18 comments on “The Flash 12

  1. This issue felt a little crammed. Every member of the Rogues up to this point has essentially had their own issue to be introduced, but here we get 3.5 new characters. The half point for the Pied Piper, and Trickster, our first ‘real’ intro to Glider, and the Mirror Master. This feels a little rushed, and I wish there was time enough to at least give Mirror Master and Glider their due diligence. Also, Pied Piper and Trickster don’t seem to have internalized powers like HeatWave, Cold, and Weather Wizard. Maybe they weren’t involved with the Rogues at the time of whatever happened to them? I can’t tell if Mirror Master has internalized powers as well, but he is holding a Mirror Gun.

    • I agree that there are a lot of dude in this issue and that not all of them get their due. But crammed? That’s a far cry from what we actually got. I don’t think it’s fair to say this is our introduction to Glider – as she’s appeared in like the 3 previous issues. And Mirror Master is a surprise reveal at the end. This issue worked for me because it spent the most time with the dudes we were already invested in. Everyone else is accessory.

  2. I am a little confused about Glider’s origin and want to go back to look at the issues where we see Cold trying to get the generators working for his sister’s hospital equipment. Obviously its good when there’s not a spoon fed origin story right when a character is introduced (as the alternative can get old fast) but I know painfully little about Flash’s rogues so I feel slightly behind the curve.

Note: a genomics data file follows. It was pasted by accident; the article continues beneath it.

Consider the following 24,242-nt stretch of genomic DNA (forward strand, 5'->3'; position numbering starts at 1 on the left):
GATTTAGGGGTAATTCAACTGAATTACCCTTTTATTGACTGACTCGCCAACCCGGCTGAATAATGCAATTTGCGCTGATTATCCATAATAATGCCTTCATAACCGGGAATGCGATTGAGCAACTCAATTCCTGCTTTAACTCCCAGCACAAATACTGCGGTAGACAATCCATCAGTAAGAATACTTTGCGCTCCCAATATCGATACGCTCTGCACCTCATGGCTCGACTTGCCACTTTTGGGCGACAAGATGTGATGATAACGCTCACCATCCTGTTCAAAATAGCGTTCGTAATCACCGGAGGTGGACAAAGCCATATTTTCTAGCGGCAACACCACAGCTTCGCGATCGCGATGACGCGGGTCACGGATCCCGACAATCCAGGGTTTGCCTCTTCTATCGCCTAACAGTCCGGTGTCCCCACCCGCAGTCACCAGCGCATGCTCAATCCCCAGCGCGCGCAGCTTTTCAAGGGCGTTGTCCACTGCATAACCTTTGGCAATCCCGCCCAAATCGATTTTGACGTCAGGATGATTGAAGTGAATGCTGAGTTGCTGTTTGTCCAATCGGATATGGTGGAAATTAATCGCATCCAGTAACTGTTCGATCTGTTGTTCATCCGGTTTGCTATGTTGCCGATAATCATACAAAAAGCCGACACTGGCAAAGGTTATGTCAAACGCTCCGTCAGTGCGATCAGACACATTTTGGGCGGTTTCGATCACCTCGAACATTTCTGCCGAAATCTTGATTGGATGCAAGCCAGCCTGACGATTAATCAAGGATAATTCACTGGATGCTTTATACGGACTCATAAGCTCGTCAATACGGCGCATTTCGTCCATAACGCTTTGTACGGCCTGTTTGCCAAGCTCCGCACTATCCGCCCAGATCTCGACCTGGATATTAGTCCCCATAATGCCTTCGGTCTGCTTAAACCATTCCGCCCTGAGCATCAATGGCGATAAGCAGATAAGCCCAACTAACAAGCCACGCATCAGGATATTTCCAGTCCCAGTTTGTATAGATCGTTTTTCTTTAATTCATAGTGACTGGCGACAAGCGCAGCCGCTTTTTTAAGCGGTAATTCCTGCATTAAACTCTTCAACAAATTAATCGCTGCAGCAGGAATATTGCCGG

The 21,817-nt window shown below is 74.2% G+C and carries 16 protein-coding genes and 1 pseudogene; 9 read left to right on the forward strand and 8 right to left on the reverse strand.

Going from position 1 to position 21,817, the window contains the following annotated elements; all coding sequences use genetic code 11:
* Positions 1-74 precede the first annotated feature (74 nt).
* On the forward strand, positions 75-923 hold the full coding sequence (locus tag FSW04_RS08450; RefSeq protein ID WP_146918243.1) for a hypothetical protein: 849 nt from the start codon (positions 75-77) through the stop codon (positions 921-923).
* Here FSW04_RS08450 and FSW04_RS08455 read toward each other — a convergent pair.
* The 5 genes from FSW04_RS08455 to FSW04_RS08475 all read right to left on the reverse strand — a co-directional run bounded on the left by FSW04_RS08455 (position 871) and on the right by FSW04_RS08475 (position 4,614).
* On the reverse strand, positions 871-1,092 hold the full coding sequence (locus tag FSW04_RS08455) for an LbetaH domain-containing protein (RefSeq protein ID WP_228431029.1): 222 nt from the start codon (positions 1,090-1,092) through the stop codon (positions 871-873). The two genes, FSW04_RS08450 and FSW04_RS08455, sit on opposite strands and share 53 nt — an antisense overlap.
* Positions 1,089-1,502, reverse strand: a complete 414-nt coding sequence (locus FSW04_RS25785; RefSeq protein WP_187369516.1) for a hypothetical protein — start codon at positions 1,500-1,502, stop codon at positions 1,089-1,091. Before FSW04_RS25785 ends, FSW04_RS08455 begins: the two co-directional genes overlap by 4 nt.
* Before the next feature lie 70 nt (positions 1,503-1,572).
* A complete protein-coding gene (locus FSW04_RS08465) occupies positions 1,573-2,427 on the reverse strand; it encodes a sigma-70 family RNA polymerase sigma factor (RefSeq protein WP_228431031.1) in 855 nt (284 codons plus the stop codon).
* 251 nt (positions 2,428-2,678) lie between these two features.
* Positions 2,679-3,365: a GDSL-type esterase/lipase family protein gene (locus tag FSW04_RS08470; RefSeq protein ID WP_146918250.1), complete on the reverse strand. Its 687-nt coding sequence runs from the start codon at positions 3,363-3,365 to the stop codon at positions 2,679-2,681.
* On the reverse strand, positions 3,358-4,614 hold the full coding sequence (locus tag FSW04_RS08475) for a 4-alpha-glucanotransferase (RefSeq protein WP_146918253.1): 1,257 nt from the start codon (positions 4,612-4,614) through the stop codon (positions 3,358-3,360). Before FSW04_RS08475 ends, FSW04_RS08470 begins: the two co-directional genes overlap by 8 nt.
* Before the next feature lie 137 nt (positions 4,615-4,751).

That said I loved this issue. I literally said ‘wow’ when I finished reading it. I don’t think the characters were rushed; in fact I think the rapid-fire-rogues serve the plot and story by saying ‘you may think you’ve got a handle on things so far, but we are about to pick up the pace BIG TIME.’

    Favorite Flash moment: “Oh great. I guess Mirror Master’s back too.” The point about Barry always being surprised is spot on, in that even he is finding it hard to keep up.

    • I also really really like the implication that Rogues may end up being pretty evenly divided, with Cold, Piper and Trickster on one side and Glider, Mirror Master, Heatwave and Weather Wizard on the other. Like how cool would it be if it’s the war of the Rogues that tears the cities apart – only to have The Flash put it all back together?

      I’m also a little bit washy on Glider’s motivations, but I like the act first, reveal motivations later method of storytelling. We know enough about her to understand her relationship with her brother and the rest is a fun mystery. Why steal that train? Why kill Elias (other than to frame Flash – but by that token “Why frame the Flash?” is a good question too)? She and Mirror Master clearly have SOMETHING going on… it makes me want to dig through earlier issues to look for clues in mirrors…